Putting Dreamliner back up in the sky: More than an act of faith

Photo: Elias Asmore/Associated Press

Photo: Elias Asmore/Associated Press

Ethiopian Airlines became the first airline to put the Dreamliner B787 jet back up in the sky following a formal “air worthiness” directive by US Federal Aviation Administration (FAA) to allow resumption of commercial operations.

The Dreamliner was grounded in January over concerns of fire risks resulting from possible malfunctioning of the jet’s lithium-ion batteries. While the actual cause of the sparks experienced by Japan Airlines would never be known, Boeing has refitted the model with new batteries approved by FAA. The new batteries, encased in stainless steel boxes with a ventilation pipe that goes directly to the outside of the plane, run at a much cooler temperature.

The Ethiopian flight took off from Addis Ababa and landed safely in Nairobi, Kenya some two hours later – paving the way for the other operators of the global fleet of 50 aircraft to follow suit. Boeing expects to complete repairs of the entire fleet by May. All Nippon Airways (ANA) which has the largest number of 17 Dreamliners said it would commence retraining of its pilots to resume flying the aircraft in June.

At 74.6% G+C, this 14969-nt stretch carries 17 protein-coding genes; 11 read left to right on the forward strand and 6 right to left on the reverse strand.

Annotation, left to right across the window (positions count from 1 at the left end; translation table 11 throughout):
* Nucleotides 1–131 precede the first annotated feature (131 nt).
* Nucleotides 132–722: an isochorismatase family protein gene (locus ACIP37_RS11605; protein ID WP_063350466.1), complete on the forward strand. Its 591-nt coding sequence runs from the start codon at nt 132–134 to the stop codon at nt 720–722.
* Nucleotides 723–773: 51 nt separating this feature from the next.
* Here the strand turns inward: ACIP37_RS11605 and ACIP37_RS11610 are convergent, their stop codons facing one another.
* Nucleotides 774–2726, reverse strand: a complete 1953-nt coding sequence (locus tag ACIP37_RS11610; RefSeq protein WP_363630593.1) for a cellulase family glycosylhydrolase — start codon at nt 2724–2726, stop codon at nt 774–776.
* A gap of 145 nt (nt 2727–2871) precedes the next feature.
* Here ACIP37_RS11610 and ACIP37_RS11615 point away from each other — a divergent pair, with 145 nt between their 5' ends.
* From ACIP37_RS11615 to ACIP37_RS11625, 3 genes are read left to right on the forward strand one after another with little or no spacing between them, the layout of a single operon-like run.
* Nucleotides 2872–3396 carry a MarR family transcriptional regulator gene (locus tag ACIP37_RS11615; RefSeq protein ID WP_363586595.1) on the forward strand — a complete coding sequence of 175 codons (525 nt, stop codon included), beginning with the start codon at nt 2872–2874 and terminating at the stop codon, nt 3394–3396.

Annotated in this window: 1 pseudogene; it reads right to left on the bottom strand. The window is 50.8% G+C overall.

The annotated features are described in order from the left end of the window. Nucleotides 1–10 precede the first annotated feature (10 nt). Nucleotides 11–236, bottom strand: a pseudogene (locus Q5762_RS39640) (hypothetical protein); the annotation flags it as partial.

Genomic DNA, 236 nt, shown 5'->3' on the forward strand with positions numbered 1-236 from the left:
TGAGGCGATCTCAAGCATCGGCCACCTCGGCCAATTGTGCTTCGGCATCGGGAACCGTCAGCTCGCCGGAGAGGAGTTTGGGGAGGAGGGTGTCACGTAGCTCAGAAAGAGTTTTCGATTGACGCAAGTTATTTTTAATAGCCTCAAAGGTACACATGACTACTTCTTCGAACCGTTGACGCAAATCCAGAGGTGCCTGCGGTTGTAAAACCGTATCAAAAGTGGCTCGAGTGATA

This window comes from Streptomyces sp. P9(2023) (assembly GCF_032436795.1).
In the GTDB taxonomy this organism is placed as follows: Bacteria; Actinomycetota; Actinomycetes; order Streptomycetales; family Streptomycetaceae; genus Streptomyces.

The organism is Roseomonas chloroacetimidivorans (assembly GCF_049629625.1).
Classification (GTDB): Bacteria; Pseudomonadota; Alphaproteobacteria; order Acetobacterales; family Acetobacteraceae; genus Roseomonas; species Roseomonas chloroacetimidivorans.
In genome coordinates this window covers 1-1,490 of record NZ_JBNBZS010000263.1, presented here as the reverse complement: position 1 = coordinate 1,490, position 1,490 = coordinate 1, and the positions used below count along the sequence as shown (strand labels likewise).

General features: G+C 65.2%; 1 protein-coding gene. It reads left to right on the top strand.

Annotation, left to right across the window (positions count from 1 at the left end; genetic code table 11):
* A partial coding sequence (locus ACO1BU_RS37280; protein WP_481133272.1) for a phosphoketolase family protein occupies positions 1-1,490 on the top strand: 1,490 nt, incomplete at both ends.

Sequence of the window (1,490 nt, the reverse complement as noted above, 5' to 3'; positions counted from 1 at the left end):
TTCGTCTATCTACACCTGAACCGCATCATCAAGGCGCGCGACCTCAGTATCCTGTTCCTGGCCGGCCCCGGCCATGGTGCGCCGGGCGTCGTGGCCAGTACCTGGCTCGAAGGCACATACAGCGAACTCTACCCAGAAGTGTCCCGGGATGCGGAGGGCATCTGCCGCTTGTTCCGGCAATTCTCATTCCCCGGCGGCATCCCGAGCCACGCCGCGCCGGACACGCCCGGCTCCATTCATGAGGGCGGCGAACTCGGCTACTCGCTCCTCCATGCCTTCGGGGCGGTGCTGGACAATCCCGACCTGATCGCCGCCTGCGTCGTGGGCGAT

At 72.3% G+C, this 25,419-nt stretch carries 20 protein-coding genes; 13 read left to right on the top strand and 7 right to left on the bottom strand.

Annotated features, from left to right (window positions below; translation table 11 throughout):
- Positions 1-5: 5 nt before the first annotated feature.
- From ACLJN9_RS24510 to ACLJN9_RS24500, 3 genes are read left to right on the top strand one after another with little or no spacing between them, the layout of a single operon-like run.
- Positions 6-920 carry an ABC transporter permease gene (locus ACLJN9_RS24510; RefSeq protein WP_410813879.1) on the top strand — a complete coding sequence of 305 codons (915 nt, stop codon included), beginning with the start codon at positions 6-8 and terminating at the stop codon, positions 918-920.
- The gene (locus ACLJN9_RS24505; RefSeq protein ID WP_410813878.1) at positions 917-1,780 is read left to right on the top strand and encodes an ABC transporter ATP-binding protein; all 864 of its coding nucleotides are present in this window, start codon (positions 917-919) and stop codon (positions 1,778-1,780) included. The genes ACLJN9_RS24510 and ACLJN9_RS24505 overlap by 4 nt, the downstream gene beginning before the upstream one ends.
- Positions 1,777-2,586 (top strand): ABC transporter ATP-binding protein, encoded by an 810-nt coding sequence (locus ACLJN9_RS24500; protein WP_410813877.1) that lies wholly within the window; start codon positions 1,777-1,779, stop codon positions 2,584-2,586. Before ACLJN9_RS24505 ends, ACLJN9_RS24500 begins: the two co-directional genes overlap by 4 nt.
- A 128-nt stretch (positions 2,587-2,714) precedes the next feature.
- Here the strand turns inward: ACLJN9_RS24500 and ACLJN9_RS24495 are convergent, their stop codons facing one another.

The task at hand now is to convince the travelling public that the revamped B787 is safe for flying. ANA plans to reintroduce the jet for freight only before using it to carry passengers. The Ethiopian flight was full of Boeing executives in an act of faith. All this may in the end prove to be academic since not many people know about the aircraft make and model that they have booked on or make it a necessary condition of their flying. The airline brand (its safety record implicit) and other factors such as schedules and costs are likely to matter more.

Courtesy Reuters

Courtesy Reuters

All said, ANA is probably more concerned about the perception than other airlines. If it is of any comfort, closest rival JAL also operates the B787. But that would be taking a diffident stand for all the hours that Boeing has put in to rectify the problem and the assurance it has given of its improved design. Surely, it must be more than an act of faith.

Happily for Boeing, the scare over, it may again sell on how much more fuel efficient the lightweight Dreamliner is compared with other similar jets. The company reported a 20-per-cent jump in net income to US$1.1 billion for the first three months of the year – in spite of the Dreamliner grounding.


About David Leo
David Leo has more than 30 years of aviation experience, having served in senior management in one of the world's best airlines and airports. He continues to maintain a keen interest in the business, writes freelance and provides consultancy services in the field.

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